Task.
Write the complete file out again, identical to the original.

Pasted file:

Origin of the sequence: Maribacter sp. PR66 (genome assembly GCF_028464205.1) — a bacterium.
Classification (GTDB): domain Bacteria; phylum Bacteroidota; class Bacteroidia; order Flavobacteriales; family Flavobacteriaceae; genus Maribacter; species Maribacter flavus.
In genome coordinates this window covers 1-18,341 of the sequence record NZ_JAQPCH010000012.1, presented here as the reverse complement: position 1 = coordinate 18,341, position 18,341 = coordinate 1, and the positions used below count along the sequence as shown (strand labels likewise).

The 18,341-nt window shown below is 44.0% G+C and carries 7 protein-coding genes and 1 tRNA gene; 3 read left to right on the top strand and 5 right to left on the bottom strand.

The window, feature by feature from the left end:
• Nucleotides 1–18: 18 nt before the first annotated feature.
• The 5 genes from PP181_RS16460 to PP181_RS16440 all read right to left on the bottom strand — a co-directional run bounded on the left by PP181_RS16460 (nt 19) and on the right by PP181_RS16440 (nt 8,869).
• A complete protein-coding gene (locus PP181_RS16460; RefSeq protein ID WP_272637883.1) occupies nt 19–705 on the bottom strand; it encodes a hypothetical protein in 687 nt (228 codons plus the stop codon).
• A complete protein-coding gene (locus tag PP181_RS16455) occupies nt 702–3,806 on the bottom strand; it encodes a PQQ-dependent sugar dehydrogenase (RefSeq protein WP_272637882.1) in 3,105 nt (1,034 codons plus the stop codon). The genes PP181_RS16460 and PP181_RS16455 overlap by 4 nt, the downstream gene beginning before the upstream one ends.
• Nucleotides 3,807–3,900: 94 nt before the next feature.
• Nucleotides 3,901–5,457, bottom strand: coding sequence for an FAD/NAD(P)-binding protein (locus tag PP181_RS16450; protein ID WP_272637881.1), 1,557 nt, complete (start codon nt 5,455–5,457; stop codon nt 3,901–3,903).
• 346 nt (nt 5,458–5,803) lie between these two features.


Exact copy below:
Origin of the sequence: Maribacter sp. PR66 (genome assembly GCF_028464205.1) — a bacterium.
Classification (GTDB): domain Bacteria; phylum Bacteroidota; class Bacteroidia; order Flavobacteriales; family Flavobacteriaceae; genus Maribacter; species Maribacter flavus.
In genome coordinates this window covers 1-18,341 of the sequence record NZ_JAQPCH010000012.1, presented here as the reverse complement: position 1 = coordinate 18,341, position 18,341 = coordinate 1, and the positions used below count along the sequence as shown (strand labels likewise).

The 18,341-nt window shown below is 44.0% G+C and carries 7 protein-coding genes and 1 tRNA gene; 3 read left to right on the top strand and 5 right to left on the bottom strand.

The window, feature by feature from the left end:
• Nucleotides 1–18: 18 nt before the first annotated feature.
• The 5 genes from PP181_RS16460 to PP181_RS16440 all read right to left on the bottom strand — a co-directional run bounded on the left by PP181_RS16460 (nt 19) and on the right by PP181_RS16440 (nt 8,869).
• A complete protein-coding gene (locus PP181_RS16460; RefSeq protein ID WP_272637883.1) occupies nt 19–705 on the bottom strand; it encodes a hypothetical protein in 687 nt (228 codons plus the stop codon).
• A complete protein-coding gene (locus tag PP181_RS16455) occupies nt 702–3,806 on the bottom strand; it encodes a PQQ-dependent sugar dehydrogenase (RefSeq protein WP_272637882.1) in 3,105 nt (1,034 codons plus the stop codon). The genes PP181_RS16460 and PP181_RS16455 overlap by 4 nt, the downstream gene beginning before the upstream one ends.
• Nucleotides 3,807–3,900: 94 nt before the next feature.
• Nucleotides 3,901–5,457, bottom strand: coding sequence for an FAD/NAD(P)-binding protein (locus tag PP181_RS16450; protein ID WP_272637881.1), 1,557 nt, complete (start codon nt 5,455–5,457; stop codon nt 3,901–3,903).
• 346 nt (nt 5,458–5,803) lie between these two features.